Gifted leaders today recognize that the functions and strategies of leadership fall short without the spiritual side. Leaders of America’s school systems know about the power of servant leadership in creating successful schools. The empowerment of staff, teachers and students and the practices of site-based decision making and academic teaming are widespread. Collaboration and caregiving are the lexicon of university professors and corporate managers who wish to emphasize bottom-up rather than top-down leadership.

If the literature and best practices espouse inclusive, student and worker centeredness, then why are line-and-staff organizational charts the operating model for 95 percent of our school districts, universities, state departments of education, corporations and government agencies? Is the line-and-staff model used to ensure an organization’s task efficiency or is it a mending wall to separate management from the workers? The organizational chart does not close the door to the spiritual side of leadership, but it clearly suggests which doors you should open in the organization.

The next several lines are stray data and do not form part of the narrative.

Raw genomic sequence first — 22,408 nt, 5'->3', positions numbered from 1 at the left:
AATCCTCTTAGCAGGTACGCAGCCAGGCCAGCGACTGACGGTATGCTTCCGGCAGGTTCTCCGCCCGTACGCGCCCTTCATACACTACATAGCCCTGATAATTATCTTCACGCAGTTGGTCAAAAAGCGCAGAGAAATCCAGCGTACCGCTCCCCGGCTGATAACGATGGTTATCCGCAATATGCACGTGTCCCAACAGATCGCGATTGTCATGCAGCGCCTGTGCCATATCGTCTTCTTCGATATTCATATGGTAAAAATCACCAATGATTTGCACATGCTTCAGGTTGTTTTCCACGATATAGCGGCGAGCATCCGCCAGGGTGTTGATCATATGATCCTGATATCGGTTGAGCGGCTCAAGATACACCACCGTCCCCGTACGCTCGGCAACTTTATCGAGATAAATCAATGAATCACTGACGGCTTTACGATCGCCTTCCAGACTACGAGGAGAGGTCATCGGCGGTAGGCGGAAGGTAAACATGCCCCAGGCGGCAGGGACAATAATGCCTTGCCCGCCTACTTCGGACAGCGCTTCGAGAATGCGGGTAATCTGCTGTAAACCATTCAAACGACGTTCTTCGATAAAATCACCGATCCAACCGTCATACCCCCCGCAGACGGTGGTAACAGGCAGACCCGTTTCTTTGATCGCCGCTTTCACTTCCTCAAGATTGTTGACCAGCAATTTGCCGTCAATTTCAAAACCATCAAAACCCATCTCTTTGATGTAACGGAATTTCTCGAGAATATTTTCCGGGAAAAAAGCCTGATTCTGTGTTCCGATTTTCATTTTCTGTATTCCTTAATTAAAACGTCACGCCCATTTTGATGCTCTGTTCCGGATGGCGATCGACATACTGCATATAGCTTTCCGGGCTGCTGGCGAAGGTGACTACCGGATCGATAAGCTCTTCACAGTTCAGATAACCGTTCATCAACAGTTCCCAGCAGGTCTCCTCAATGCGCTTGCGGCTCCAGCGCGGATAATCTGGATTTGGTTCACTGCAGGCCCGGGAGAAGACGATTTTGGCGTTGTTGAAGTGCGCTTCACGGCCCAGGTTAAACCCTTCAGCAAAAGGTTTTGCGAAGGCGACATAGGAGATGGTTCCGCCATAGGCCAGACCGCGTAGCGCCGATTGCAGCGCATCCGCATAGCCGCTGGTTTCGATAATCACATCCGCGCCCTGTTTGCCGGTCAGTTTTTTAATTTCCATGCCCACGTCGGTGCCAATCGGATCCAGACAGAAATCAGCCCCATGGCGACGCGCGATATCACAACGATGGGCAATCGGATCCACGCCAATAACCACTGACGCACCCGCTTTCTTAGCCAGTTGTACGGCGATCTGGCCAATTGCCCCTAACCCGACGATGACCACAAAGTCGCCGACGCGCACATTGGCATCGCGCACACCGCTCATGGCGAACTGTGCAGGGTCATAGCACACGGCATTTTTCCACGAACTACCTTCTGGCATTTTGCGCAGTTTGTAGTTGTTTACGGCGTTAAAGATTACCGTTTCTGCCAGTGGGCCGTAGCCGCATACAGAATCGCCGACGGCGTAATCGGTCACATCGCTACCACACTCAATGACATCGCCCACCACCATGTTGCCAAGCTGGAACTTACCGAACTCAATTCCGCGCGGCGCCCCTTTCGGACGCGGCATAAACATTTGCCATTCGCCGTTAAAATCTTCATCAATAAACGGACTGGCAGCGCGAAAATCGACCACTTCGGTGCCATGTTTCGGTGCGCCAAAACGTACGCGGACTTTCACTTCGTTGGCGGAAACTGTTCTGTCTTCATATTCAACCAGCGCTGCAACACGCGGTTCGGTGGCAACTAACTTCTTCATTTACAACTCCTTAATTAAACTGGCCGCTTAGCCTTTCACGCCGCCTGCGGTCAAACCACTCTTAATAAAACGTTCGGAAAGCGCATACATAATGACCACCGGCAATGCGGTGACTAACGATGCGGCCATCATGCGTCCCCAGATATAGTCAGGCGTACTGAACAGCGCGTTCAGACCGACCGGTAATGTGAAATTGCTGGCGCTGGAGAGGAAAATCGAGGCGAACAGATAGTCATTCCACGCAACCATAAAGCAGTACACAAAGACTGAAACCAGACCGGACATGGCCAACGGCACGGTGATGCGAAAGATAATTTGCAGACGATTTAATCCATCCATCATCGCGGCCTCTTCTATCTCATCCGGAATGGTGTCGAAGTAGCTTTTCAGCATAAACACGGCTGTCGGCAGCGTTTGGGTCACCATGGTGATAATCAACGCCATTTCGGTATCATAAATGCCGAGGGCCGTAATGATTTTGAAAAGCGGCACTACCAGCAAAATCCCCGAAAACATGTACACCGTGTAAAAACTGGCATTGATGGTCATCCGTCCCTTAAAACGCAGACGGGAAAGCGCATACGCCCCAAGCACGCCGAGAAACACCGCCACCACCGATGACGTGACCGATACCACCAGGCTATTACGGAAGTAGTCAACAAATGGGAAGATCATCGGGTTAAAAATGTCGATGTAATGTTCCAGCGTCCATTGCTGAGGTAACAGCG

A Forceful Spirit
System administrators can be spiritual leaders and take charge of a given problem. In truth, sometimes assertive and forceful leadership is the only strategy for school leaders. When students are not learning, teachers are not teaching, administrators are not administering and support staff are not supporting, the superintendent and other administrators must take charge and create changes in attitude, performance and, if needed, personnel.